Date of Award
Master of Arts
Arthur Gordon Van Ness, III, Ph.D.
Ellery Sedgewick, Ph.D.
Robert Lynch, Ph.D.
Realizing the situations facing the American family and the changes it underwent, Kingsolver chooses to use her works as a means to explain how nontraditional families can succeed in American society. Kingsolver describes the evolution of Taylor Greer from a woman trapped in a hopeless situation into one with opportunities for success. Taylor discovers who she is but additionally learns through her relationships and from nature’s cycles that her interdependence with others permits the simultaneous growth of her identity and family. Her new found acquisition of an abused child, her new-found motherhood, and her decision to establish close ties with others to form a new family all mirror issues concerning women, children, and the development of the nontraditional family that arose during the 1960’s, 1970’s, and 1980’s. Originally on a personal journey, Taylor alters her egotistical concerns into a compassion for and interdependence with others. Kingsolver clearly accepts and advocates the changes that the evolving American family has undergone. No longer are parents and children caught in the mentality of the fifties, but they are constantly moving and changing roles in a prescribed framework that makes defining them difficult.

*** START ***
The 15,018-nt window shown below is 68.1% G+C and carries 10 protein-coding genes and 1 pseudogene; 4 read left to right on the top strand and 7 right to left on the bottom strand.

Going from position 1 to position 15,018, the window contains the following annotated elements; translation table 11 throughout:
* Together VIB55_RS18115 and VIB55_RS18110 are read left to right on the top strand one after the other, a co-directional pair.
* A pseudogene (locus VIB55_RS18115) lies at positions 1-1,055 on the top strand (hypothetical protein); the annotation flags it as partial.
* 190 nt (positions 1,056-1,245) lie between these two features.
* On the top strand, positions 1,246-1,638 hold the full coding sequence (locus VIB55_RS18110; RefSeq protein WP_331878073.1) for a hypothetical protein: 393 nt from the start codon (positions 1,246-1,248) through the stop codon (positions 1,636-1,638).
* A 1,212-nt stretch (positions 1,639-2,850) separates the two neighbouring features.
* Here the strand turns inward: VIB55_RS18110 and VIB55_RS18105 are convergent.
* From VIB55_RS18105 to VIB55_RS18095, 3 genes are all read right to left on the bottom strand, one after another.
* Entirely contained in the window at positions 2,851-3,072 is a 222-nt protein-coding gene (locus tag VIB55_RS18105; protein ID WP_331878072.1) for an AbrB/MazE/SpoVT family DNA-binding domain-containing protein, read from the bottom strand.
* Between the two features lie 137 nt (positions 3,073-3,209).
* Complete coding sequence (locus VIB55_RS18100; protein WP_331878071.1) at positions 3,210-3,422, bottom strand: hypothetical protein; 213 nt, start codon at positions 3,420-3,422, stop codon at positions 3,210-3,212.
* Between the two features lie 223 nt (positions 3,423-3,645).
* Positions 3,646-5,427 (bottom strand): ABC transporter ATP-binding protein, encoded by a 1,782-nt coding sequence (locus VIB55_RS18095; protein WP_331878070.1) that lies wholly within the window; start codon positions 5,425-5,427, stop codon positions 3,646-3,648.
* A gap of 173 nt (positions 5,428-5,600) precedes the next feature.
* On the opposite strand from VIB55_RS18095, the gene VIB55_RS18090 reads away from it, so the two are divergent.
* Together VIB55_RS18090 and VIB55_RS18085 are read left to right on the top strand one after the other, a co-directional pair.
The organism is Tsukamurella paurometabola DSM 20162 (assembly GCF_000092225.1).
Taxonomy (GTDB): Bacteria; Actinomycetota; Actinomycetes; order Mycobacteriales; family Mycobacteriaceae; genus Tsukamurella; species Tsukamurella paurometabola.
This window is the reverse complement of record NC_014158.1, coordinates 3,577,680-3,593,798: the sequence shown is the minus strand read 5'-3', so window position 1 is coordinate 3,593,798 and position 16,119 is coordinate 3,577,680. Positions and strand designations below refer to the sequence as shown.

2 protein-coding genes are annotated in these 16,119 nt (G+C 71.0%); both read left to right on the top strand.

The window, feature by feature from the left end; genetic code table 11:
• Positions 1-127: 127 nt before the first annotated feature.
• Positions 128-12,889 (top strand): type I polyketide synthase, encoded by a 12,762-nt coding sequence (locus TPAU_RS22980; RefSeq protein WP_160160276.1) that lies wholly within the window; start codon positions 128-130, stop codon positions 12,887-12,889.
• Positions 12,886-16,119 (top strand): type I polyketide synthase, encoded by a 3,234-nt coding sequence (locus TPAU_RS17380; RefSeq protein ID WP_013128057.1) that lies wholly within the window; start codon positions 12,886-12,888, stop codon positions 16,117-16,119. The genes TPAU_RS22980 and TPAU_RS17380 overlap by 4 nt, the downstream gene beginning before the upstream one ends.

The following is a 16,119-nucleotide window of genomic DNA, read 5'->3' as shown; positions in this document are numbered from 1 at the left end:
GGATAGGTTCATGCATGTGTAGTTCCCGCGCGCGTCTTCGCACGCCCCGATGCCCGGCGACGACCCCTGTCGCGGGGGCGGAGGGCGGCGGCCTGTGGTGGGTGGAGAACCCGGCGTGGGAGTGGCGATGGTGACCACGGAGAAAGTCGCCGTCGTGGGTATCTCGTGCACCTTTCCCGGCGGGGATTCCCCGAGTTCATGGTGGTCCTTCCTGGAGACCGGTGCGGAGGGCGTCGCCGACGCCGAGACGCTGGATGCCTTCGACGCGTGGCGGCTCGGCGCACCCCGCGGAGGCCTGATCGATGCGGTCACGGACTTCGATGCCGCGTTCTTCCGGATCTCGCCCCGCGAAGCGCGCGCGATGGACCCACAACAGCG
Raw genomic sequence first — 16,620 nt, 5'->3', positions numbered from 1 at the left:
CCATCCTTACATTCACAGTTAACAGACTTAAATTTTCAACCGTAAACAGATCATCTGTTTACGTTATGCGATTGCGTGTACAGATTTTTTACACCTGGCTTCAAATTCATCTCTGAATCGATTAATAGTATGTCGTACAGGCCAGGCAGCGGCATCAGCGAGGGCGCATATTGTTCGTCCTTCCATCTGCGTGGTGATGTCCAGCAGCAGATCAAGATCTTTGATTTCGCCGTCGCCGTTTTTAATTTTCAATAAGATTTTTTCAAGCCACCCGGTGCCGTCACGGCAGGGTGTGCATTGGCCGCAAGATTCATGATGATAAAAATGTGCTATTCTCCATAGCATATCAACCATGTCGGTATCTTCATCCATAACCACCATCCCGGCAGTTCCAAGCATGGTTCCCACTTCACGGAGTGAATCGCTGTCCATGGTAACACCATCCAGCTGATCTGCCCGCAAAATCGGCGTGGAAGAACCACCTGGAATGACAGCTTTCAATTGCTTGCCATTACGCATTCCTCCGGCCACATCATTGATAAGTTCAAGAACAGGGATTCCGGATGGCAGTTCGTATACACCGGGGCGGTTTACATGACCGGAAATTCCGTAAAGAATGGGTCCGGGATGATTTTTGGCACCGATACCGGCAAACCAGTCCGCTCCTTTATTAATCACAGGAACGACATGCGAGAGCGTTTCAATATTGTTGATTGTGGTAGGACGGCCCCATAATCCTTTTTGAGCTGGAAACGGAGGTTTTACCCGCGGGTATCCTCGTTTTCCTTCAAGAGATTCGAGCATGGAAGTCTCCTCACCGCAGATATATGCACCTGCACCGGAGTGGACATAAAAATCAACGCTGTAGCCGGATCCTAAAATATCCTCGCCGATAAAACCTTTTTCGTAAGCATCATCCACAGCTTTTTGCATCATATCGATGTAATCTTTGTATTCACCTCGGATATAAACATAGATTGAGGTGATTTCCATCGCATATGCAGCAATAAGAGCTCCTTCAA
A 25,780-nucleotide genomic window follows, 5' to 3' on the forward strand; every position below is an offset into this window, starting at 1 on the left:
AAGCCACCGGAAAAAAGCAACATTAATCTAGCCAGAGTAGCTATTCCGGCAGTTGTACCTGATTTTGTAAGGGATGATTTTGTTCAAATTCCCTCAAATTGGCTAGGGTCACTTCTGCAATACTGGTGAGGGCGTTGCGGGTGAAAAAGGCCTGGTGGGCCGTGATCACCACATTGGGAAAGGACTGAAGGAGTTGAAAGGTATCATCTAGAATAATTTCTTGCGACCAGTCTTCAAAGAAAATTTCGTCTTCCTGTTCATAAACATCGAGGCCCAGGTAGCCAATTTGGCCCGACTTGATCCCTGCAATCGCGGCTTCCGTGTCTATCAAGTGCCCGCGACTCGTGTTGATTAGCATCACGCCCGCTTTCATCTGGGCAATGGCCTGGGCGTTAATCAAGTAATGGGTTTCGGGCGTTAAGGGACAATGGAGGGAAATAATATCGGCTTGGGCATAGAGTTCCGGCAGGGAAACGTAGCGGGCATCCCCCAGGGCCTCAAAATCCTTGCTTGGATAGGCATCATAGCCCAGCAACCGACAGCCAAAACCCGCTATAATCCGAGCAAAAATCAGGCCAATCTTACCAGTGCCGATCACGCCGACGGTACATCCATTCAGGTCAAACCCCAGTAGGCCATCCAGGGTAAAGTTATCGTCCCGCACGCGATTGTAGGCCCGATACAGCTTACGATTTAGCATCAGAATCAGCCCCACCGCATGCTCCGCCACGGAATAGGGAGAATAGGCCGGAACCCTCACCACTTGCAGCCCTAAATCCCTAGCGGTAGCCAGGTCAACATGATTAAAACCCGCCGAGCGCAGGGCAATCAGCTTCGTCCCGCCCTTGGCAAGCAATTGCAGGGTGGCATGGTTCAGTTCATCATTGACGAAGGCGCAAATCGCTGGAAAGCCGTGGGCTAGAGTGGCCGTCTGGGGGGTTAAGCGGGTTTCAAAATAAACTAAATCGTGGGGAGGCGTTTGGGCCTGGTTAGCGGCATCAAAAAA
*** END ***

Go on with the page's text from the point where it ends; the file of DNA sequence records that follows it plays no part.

Gussett, Laura Ann, "Women and Family in the Fiction of Barbara Kingsolver" (1995). Theses, Dissertations & Honors Papers. 268.